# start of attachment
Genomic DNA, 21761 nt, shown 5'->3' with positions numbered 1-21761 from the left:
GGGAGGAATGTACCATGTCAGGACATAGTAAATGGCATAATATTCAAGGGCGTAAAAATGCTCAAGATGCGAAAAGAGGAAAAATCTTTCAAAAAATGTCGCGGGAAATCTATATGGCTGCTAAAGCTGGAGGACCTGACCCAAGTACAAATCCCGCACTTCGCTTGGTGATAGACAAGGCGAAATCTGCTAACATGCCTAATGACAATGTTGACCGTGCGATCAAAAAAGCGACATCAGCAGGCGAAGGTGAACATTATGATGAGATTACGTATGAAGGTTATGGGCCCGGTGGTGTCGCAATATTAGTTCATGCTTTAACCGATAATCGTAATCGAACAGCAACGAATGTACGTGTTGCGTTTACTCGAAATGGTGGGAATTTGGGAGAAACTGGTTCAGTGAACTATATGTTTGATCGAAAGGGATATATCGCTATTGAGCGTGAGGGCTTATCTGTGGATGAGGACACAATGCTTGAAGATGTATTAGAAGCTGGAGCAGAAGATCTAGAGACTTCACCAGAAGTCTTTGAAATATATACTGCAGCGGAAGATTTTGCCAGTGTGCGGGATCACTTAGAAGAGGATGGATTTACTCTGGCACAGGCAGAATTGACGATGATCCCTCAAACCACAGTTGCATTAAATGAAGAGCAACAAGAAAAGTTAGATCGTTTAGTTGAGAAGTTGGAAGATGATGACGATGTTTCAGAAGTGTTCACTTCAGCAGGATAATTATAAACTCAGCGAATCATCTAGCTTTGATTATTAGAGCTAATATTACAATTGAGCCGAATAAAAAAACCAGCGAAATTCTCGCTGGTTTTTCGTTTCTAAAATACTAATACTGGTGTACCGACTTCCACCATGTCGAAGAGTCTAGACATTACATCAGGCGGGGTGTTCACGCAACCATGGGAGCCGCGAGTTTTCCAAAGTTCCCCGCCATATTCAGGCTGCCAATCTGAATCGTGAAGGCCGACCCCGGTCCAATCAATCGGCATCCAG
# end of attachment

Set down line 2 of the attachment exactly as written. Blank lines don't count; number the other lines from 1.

GGGAGGAATGTACCATGTCAGGACATAGTAAATGGCATAATATTCAAGGGCGTAAAAATGCTCAAGATGCGAAAAGAGGAAAAATCTTTCAAAAAATGTCGCGGGAAATCTATATGGCTGCTAAAGCTGGAGGACCTGACCCAAGTACAAATCCCGCACTTCGCTTGGTGATAGACAAGGCGAAATCTGCTAACATGCCTAATGACAATGTTGACCGTGCGATCAAAAAAGCGACATCAGCAGGCGAAGGTGAACATTATGATGAGATTACGTATGAAGGTTATGGGCCCGGTGGTGTCGCAATATTAGTTCATGCTTTAACCGATAATCGTAATCGAACAGCAACGAATGTACGTGTTGCGTTTACTCGAAATGGTGGGAATTTGGGAGAAACTGGTTCAGTGAACTATATGTTTGATCGAAAGGGATATATCGCTATTGAGCGTGAGGGCTTATCTGTGGATGAGGACACAATGCTTGAAGATGTATTAGAAGCTGGAGCAGAAGATCTAGAGACTTCACCAGAAGTCTTTGAAATATATACTGCAGCGGAAGATTTTGCCAGTGTGCGGGATCACTTAGAAGAGGATGGATTTACTCTGGCACAGGCAGAATTGACGATGATCCCTCAAACCACAGTTGCATTAAATGAAGAGCAACAAGAAAAGTTAGATCGTTTAGTTGAGAAGTTGGAAGATGATGACGATGTTTCAGAAGTGTTCACTTCAGCAGGATAATTATAAACTCAGCGAATCATCTAGCTTTGATTATTAGAGCTAATATTACAATTGAGCCGAATAAAAAAACCAGCGAAATTCTCGCTGGTTTTTCGTTTCTAAAATACTAATACTGGTGTACCGACTTCCACCATGTCGAAGAGTCTAGACATTACATCAGGCGGGGTGTTCACGCAACCATGGGAGCCGCGAGTTTTCCAAAGTTCCCCGCCATATTCAGGCTGCCAATCTGAATCGTGAAGGCCGACCCCGGTCCAATCAATCGGCATCCAG